We consider the flow of marine-terminating outlet glaciers that are laterally confined in a channel of prescribed width. In that case, the drag exerted by the channel side walls on a floating ice shelf can reduce extensional stress at the grounding line. If ice flux through the grounding line increases with both ice thickness and extensional stress, then a longer shelf can reduce ice flux by decreasing extensional stress. Consequently, calving has an effect on flux through the grounding line by regulating the length of the shelf. In the absence of a shelf, it plays a similar role by controlling the above-flotation height of the calving cliff. Using two calving laws, one due to Nick et al. (2010) based on a model for crevasse propagation due to hydrofracture and the other simply asserting that calving occurs where the glacier ice becomes afloat, we pose and analyse a flowline model for a marine-terminating glacier by two methods: direct numerical solution and matched asymptotic expansions. The latter leads to a boundary layer formulation that predicts flux through the grounding line as a function of depth to bedrock, channel width, basal drag coefficient, and a calving parameter. By contrast with unbuttressed marine ice sheets, we find that flux can decrease with increasing depth to bedrock at the grounding line, reversing the usual stability criterion for steady grounding line location. Stable steady states can then have grounding lines located on retrograde slopes. We show how this anomalous behaviour relates to the strength of lateral versus basal drag on the grounded portion of the glacier and to the specifics of the calving law used.
CFD simulation of neutral ABL flows; Atmospheric Boundary Layer
Energy Technology Data Exchange (ETDEWEB)
Xiaodong Zhang
2009-04-15
This work is to evaluate the CFD prediction of Atmospheric Boundary Layer flow field over different terrains employing Fluent 6.3 software. How accurate the simulation could achieve depend on following aspects: viscous model, wall functions, agreement of CFD model with inlet wind velocity profile and top boundary condition. Fluent employ wall function roughness modifications based on data from experiments with sand grain roughened pipes and channels, describe wall adjacent zone with Roughness Height (Ks) instead of Roughness Length (z{sub 0}). In a CFD simulation of ABL flow, the mean wind velocity profile is generally described with either a logarithmic equation by the presence of aerodynamic roughness length z{sub 0} or an exponential equation by the presence of exponent. As indicated by some former researchers, the disagreement between wall function model and ABL velocity profile description will result in some undesirable gradient along flow direction. There are some methods to improve the simulation model in literatures, some of them are discussed in this report, but none of those remedial methods are perfect to eliminate the streamwise gradients in mean wind speed and turbulence, as EllipSys3D could do. In this paper, a new near wall treatment function is designed, which, in some degree, can correct the horizontal gradients problem. Based on the corrected model constants and near wall treatment function, a simulation of Askervein Hill is carried out. The wind condition is neutrally stratified ABL and the measurements are best documented until now. Comparison with measured data shows that the CFD model can well predict the velocity field and relative turbulence kinetic energy field. Furthermore, a series of artificial complex terrains are designed, and some of the main simulation results are reported. (au)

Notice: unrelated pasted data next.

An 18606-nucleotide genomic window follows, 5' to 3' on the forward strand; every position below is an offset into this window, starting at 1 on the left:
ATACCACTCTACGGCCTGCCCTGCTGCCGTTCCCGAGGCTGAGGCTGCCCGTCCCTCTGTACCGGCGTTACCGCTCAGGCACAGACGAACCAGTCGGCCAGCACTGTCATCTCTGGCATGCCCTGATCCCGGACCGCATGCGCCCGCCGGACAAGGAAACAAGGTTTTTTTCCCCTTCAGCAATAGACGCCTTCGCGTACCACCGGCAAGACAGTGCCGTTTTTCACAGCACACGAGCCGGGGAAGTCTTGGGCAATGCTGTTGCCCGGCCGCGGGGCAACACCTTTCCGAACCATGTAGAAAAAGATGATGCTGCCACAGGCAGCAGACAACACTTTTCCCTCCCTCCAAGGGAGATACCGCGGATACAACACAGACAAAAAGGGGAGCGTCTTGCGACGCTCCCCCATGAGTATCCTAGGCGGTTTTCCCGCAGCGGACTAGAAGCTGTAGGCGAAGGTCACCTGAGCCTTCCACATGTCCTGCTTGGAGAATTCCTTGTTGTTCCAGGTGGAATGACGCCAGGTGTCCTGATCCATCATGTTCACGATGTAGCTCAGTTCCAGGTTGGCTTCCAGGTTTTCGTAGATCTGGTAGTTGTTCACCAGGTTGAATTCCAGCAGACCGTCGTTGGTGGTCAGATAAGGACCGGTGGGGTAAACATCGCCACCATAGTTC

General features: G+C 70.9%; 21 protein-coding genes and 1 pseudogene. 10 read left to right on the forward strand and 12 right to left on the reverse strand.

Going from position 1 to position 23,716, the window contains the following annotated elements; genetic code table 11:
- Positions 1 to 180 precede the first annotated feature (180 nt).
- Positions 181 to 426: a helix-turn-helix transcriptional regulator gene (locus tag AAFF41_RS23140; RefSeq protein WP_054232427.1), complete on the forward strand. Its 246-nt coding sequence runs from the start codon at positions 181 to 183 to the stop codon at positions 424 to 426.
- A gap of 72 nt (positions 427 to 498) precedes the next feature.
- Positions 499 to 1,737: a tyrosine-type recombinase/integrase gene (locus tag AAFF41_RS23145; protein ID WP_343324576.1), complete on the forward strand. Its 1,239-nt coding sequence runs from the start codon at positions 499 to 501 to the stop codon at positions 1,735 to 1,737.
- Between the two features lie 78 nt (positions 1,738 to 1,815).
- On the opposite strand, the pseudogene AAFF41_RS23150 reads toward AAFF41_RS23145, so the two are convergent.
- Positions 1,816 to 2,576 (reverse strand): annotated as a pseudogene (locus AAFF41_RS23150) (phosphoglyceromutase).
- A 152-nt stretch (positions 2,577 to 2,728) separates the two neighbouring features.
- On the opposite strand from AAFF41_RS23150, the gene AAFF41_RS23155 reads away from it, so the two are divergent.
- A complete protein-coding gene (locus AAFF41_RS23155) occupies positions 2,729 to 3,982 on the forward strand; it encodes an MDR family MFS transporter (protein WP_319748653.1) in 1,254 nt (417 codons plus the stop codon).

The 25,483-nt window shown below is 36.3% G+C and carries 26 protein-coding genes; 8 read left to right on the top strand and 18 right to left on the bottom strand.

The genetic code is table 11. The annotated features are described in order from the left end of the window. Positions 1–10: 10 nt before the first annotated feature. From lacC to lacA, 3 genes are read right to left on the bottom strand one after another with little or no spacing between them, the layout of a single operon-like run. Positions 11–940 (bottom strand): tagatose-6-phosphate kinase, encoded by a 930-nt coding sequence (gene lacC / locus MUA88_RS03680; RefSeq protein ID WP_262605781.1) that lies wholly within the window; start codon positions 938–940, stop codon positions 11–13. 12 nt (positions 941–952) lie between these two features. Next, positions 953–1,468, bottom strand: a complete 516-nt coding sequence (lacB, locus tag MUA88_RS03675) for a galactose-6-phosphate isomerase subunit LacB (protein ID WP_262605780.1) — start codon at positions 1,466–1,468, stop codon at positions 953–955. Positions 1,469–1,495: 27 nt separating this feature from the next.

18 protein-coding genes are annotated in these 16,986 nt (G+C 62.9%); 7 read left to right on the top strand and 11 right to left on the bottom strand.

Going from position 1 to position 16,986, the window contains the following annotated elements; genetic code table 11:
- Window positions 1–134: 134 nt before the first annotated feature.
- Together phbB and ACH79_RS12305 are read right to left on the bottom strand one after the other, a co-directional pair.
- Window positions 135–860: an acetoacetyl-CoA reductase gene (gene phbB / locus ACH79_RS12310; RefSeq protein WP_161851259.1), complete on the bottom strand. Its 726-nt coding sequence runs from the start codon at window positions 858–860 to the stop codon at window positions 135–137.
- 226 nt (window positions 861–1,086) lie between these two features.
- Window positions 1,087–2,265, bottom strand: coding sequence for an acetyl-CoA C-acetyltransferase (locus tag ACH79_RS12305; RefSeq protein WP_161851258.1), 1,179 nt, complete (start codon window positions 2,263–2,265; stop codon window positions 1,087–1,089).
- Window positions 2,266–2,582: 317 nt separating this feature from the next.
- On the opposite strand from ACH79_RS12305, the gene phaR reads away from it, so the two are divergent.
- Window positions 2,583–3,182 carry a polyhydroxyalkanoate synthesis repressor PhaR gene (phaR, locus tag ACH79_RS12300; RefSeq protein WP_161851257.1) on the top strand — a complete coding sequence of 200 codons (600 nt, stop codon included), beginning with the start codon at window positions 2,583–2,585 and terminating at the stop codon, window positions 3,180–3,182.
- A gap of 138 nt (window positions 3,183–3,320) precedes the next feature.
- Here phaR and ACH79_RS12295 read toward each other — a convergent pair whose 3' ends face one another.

The vertical structure of the boundary layer around compact objects
Hertfelder, Marius; Kley, Wilhelm
2017-09-01